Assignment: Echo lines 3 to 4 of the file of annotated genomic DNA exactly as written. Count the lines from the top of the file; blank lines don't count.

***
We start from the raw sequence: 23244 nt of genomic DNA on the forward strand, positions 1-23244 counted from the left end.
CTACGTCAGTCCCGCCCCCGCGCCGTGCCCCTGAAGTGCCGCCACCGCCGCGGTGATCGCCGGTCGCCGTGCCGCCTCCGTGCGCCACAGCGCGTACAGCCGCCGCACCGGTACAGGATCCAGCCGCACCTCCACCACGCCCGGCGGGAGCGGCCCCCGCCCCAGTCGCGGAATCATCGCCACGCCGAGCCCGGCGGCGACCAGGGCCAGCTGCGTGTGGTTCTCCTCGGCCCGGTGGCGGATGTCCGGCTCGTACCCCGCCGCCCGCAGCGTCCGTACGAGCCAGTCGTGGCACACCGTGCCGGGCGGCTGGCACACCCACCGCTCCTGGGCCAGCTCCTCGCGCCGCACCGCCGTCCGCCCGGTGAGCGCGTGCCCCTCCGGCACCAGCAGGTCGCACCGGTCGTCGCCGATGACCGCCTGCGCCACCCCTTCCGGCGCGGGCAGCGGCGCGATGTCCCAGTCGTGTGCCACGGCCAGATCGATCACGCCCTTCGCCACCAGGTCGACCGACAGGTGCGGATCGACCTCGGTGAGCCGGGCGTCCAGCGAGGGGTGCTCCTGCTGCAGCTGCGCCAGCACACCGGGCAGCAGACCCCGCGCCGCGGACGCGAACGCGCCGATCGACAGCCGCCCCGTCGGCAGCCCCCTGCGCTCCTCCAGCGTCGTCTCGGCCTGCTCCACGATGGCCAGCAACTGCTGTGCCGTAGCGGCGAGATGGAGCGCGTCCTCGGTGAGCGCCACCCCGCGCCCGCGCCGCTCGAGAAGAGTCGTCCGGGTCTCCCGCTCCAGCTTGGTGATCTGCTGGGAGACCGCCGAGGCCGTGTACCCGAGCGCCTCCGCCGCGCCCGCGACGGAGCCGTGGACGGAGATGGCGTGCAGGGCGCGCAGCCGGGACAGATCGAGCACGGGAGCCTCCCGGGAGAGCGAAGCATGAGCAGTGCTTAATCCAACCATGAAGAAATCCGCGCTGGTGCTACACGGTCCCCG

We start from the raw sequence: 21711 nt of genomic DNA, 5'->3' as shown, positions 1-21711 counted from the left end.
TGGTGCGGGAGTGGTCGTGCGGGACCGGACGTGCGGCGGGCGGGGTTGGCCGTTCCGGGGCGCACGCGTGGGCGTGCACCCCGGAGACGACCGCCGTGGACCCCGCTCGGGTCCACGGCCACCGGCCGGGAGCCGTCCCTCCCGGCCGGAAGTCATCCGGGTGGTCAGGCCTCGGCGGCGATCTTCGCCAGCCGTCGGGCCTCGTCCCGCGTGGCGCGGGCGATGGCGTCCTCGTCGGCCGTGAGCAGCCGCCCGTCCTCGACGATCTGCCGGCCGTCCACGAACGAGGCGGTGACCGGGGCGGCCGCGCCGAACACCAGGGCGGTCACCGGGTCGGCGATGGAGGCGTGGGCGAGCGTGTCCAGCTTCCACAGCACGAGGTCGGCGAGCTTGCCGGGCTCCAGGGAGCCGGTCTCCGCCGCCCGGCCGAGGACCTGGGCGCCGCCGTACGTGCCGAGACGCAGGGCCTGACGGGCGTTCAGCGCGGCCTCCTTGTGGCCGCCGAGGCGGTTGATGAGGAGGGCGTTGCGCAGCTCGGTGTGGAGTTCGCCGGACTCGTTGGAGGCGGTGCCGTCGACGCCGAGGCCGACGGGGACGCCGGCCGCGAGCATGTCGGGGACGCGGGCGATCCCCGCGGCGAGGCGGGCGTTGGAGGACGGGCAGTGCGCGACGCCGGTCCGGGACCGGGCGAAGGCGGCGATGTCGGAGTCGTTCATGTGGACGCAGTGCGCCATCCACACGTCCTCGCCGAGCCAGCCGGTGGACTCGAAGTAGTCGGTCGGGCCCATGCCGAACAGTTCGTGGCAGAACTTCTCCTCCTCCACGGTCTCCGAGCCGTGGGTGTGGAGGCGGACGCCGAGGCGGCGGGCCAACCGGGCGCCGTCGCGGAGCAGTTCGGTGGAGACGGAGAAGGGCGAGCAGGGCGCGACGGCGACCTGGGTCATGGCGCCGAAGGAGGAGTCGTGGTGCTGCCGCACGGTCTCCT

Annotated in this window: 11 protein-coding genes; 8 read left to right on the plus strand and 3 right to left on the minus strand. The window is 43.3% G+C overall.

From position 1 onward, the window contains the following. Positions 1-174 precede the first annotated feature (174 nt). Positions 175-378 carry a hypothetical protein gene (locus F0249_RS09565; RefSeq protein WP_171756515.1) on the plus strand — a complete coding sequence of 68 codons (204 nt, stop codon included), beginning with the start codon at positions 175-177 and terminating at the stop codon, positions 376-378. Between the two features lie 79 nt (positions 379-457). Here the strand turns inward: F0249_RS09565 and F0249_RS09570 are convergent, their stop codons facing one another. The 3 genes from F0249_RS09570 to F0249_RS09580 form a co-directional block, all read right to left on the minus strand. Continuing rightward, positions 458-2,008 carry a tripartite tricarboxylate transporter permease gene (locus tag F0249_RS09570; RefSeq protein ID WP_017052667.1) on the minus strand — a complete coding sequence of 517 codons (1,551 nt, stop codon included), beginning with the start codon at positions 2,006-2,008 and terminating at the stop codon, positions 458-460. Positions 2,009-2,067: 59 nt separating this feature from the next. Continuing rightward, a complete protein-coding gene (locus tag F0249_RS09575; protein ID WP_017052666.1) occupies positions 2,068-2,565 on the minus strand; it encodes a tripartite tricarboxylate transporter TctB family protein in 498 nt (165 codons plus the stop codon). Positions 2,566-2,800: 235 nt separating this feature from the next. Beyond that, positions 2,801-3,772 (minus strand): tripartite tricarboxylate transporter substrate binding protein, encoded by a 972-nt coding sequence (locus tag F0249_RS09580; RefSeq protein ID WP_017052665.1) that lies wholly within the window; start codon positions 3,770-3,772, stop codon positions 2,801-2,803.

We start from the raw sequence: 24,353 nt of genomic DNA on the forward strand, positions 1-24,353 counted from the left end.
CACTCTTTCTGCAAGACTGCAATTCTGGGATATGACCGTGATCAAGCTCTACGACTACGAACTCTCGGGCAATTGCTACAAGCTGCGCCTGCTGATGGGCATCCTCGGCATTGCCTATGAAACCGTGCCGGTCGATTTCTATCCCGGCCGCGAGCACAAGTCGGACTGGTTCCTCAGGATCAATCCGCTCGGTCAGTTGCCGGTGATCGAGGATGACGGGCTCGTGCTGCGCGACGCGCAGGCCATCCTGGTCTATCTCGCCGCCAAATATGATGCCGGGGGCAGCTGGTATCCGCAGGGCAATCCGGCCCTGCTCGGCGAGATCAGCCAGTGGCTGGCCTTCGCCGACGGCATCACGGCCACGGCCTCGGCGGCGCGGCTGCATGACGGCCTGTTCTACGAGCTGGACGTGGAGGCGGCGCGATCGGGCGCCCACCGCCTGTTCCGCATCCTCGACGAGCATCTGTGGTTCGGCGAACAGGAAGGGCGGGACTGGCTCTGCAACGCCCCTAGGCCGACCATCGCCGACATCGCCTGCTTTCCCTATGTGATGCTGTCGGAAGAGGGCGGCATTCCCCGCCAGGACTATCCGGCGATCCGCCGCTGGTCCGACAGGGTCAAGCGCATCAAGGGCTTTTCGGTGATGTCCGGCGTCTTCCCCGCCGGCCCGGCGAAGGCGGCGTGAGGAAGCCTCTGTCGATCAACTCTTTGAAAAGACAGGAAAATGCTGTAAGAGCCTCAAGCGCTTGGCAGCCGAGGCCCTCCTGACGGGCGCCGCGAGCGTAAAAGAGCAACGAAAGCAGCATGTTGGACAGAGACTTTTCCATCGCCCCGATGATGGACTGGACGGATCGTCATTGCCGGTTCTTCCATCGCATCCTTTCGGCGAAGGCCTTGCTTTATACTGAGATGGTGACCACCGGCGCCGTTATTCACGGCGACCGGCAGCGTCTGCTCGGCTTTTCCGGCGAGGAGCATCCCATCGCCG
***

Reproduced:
We start from the raw sequence: 21711 nt of genomic DNA, 5'->3' as shown, positions 1-21711 counted from the left end.
TGGTGCGGGAGTGGTCGTGCGGGACCGGACGTGCGGCGGGCGGGGTTGGCCGTTCCGGGGCGCACGCGTGGGCGTGCACCCCGGAGACGACCGCCGTGGACCCCGCTCGGGTCCACGGCCACCGGCCGGGAGCCGTCCCTCCCGGCCGGAAGTCATCCGGGTGGTCAGGCCTCGGCGGCGATCTTCGCCAGCCGTCGGGCCTCGTCCCGCGTGGCGCGGGCGATGGCGTCCTCGTCGGCCGTGAGCAGCCGCCCGTCCTCGACGATCTGCCGGCCGTCCACGAACGAGGCGGTGACCGGGGCGGCCGCGCCGAACACCAGGGCGGTCACCGGGTCGGCGATGGAGGCGTGGGCGAGCGTGTCCAGCTTCCACAGCACGAGGTCGGCGAGCTTGCCGGGCTCCAGGGAGCCGGTCTCCGCCGCCCGGCCGAGGACCTGGGCGCCGCCGTACGTGCCGAGACGCAGGGCCTGACGGGCGTTCAGCGCGGCCTCCTTGTGGCCGCCGAGGCGGTTGATGAGGAGGGCGTTGCGCAGCTCGGTGTGGAGTTCGCCGGACTCGTTGGAGGCGGTGCCGTCGACGCCGAGGCCGACGGGGACGCCGGCCGCGAGCATGTCGGGGACGCGGGCGATCCCCGCGGCGAGGCGGGCGTTGGAGGACGGGCAGTGCGCGACGCCGGTCCGGGACCGGGCGAAGGCGGCGATGTCGGAGTCGTTCATGTGGACGCAGTGCGCCATCCACACGTCCTCGCCGAGCCAGCCGGTGGACTCGAAGTAGTCGGTCGGGCCCATGCCGAACAGTTCGTGGCAGAACTTCTCCTCCTCCACGGTCTCCGAGCCGTGGGTGTGGAGGCGGACGCCGAGGCGGCGGGCCAACCGGGCGCCGTCGCGGAGCAGTTCGGTGGAGACGGAGAAGGGCGAGCAGGGCGCGACGGCGACCTGGGTCATGGCGCCGAAGGAGGAGTCGTGGTGCTGCCGCACGGTCTCCT